Again, the beneficiaries of the law are not authors and not musicians and artists. Musicians themselves typically earn far more from concerts than royalties. So the conventional theory is wrong: copyright doesn’t inspire creativity. These musicians would work and create without it; in fact, no one has a greater incentive for abolishing the current system than creators.
For 2000 years, the core of musical creativity was the emulation and elaboration on existing musical forms, with composers both competing with each other and cooperating in a communal way toward advancement. They depend most heavily on sharing information. If this is stopped, culturally significant creativity is seriously impeded. Copyright shut the cooperative process down at the turn of the 19th century.
Today, serious “classical” composers have to keep returning to public domain material like folk songs to make variations on themes. The music of the 20th century is largely off limits. Meanwhile, the search for originality has created bizarre forms of music within the conservatory culture, none of which has sticking power in the culture at large because it is illegal to imitate it.
This whole scenario represents a radical attack on the very essence of cultural advancement. The repeal of copyright would result in a huge outpouring of great music that uses popular music in a variety of different forms. Composers would be unleashed to write, ensembles could perform and record, and musicians of all sorts would produce with glorious new creativity. As it is, they live in a caged world in which lawyers determine what they can write, play, and record. If you understand this, you can see why musical forms have taken such a huge tumble in the last 100 years, while creativity has taken place only in sectors that eschew copyright, such as jazz and independent rock.
As for recording, the effort to prevent file sharing has been a disaster for artists. Again, this resulted from special-interest legislation. The tethers are so tight now that many bands are reduced to refusing any recording contracts at all, merely so that they can distribute their own music the way they want to. This has been proven again and again to be compatible with huge sales. The best selling CDs of last year were also the ones available for free download.
Whenever this subject comes up, unthinking people toss around crazy bromides. “You mean you want to allow anyone to just steal anyone’s work? Why would anyone bother to write a book or write a song.”
These kinds of questions reflect what happens to our thinking in a time of statism; we can’t imagine how freedom would work. We do not, for example, ask similar questions about other sectors.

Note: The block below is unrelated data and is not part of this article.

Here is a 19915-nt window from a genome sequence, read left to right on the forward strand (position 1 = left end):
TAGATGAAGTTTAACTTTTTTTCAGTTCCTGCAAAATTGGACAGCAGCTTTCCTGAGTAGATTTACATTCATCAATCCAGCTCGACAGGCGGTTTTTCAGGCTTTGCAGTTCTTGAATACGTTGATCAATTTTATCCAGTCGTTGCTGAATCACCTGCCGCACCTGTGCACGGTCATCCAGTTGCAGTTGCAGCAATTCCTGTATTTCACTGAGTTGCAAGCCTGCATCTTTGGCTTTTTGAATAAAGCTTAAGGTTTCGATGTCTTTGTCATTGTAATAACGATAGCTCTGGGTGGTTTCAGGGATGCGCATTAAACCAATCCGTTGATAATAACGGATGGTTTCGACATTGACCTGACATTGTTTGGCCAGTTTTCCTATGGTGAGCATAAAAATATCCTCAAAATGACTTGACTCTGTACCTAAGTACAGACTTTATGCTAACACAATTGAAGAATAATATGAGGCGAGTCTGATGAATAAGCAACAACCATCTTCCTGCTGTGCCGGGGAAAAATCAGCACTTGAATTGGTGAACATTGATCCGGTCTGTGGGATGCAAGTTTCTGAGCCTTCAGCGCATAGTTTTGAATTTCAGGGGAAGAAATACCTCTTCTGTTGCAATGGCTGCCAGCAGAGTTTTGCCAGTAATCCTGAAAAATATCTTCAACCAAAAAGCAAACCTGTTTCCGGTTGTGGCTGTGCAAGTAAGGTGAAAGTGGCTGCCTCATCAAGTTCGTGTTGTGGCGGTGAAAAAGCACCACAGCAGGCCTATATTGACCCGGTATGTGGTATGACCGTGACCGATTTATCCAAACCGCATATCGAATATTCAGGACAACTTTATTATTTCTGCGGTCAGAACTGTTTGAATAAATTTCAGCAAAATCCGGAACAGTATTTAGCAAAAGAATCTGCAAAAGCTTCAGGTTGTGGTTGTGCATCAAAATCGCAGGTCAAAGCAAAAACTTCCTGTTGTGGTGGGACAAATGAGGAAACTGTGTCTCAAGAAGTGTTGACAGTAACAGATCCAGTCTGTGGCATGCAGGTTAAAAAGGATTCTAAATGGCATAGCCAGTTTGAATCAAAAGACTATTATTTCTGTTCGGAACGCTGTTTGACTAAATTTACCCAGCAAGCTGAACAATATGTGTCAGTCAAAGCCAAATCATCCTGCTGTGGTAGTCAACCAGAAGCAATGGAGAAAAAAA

“If you allow the private growing of vegetables, why would anyone bother to start commercial farms or open grocery stores? If you allow people to cook at home, why would anyone open a restaurant? If you allow people to just share recipes, why would anyone become a master chef? You would allow just anyone to steal the idea of a tomato or a sauce or a fancy dish that took years in culinary school to create?”
These questions only sound stupid to us because we don’t have existing laws covering these topics. Somehow everything works out. Because we have copyright, we can’t even imagine how we could get along without it. And yet we see many examples around us. Public domain works are hugely popular and firms profit from selling them, and they are more prevalent than copyrighted works.
What I find striking is that copyright operates today by state-authorized theft of creativity by large firms. Writers and composers and bands permit themselves to be looted of their own right to distribute their own work. Composers work years on a piece and then give up the results to some business corporation in exchange for their right to publicly hum the tune they wrote. It is astounding, and wholly nonviable.
Fortunately, the free market is finding a workaround to evil copyright laws in the form of Creative Commons and other institutions. In this way, at least there is a path to freedom for us, whereas the same can’t be said of patent laws.
Finally, let me say this: I know that I’ve written many articles on this book and this live blog of this one chapter is long, but the truth is that I’ve barely scratched the surface here. This one chapter has far more to offer, but I’ll end for now.
One last note: do not write me with some smarty pants remark about how, if we are serious, the Mises Institute should allow anyone to publish our books. All our new works, insofar as it is possible, will be published with a Creative Commons license as a matter of signed contract with authors. As for this article, please “steal” it. That goes for anything I write. If you can sell it and make a buck, good for you. If you become a millionaire, shame on me for not thinking of it first.
By Jeffrey A. Tucker